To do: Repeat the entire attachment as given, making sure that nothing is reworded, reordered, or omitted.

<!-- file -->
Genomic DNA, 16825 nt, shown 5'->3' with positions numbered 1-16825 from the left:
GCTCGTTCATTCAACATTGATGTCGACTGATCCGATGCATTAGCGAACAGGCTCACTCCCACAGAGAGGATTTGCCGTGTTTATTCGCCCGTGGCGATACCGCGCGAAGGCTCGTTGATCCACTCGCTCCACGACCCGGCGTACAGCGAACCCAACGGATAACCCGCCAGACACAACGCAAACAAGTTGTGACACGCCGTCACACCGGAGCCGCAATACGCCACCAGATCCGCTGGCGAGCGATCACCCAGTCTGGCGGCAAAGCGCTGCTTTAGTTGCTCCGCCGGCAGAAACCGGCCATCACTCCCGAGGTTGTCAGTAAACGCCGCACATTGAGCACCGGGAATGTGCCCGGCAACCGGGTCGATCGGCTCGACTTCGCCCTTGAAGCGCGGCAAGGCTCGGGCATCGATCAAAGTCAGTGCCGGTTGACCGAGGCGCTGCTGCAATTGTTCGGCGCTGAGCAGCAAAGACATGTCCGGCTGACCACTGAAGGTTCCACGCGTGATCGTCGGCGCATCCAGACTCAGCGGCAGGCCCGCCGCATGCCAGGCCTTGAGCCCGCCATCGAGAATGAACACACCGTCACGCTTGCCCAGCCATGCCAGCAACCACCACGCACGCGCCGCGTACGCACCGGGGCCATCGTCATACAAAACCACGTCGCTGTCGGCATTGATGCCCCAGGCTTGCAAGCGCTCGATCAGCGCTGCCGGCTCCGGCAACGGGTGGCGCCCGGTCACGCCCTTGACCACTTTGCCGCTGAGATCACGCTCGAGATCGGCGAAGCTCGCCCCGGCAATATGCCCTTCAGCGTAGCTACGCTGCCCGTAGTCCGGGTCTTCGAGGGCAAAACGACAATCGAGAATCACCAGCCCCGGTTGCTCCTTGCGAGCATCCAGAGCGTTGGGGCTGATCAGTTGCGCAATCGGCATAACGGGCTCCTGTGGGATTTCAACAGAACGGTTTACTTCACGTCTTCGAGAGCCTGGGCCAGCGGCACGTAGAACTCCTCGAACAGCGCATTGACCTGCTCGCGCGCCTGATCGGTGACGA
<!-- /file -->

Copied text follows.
Genomic DNA, 16825 nt, shown 5'->3' with positions numbered 1-16825 from the left:
GCTCGTTCATTCAACATTGATGTCGACTGATCCGATGCATTAGCGAACAGGCTCACTCCCACAGAGAGGATTTGCCGTGTTTATTCGCCCGTGGCGATACCGCGCGAAGGCTCGTTGATCCACTCGCTCCACGACCCGGCGTACAGCGAACCCAACGGATAACCCGCCAGACACAACGCAAACAAGTTGTGACACGCCGTCACACCGGAGCCGCAATACGCCACCAGATCCGCTGGCGAGCGATCACCCAGTCTGGCGGCAAAGCGCTGCTTTAGTTGCTCCGCCGGCAGAAACCGGCCATCACTCCCGAGGTTGTCAGTAAACGCCGCACATTGAGCACCGGGAATGTGCCCGGCAACCGGGTCGATCGGCTCGACTTCGCCCTTGAAGCGCGGCAAGGCTCGGGCATCGATCAAAGTCAGTGCCGGTTGACCGAGGCGCTGCTGCAATTGTTCGGCGCTGAGCAGCAAAGACATGTCCGGCTGACCACTGAAGGTTCCACGCGTGATCGTCGGCGCATCCAGACTCAGCGGCAGGCCCGCCGCATGCCAGGCCTTGAGCCCGCCATCGAGAATGAACACACCGTCACGCTTGCCCAGCCATGCCAGCAACCACCACGCACGCGCCGCGTACGCACCGGGGCCATCGTCATACAAAACCACGTCGCTGTCGGCATTGATGCCCCAGGCTTGCAAGCGCTCGATCAGCGCTGCCGGCTCCGGCAACGGGTGGCGCCCGGTCACGCCCTTGACCACTTTGCCGCTGAGATCACGCTCGAGATCGGCGAAGCTCGCCCCGGCAATATGCCCTTCAGCGTAGCTACGCTGCCCGTAGTCCGGGTCTTCGAGGGCAAAACGACAATCGAGAATCACCAGCCCCGGTTGCTCCTTGCGAGCATCCAGAGCGTTGGGGCTGATCAGTTGCGCAATCGGCATAACGGGCTCCTGTGGGATTTCAACAGAACGGTTTACTTCACGTCTTCGAGAGCCTGGGCCAGCGGCACGTAGAACTCCTCGAACAGCGCATTGACCTGCTCGCGCGCCTGATCGGTGACGA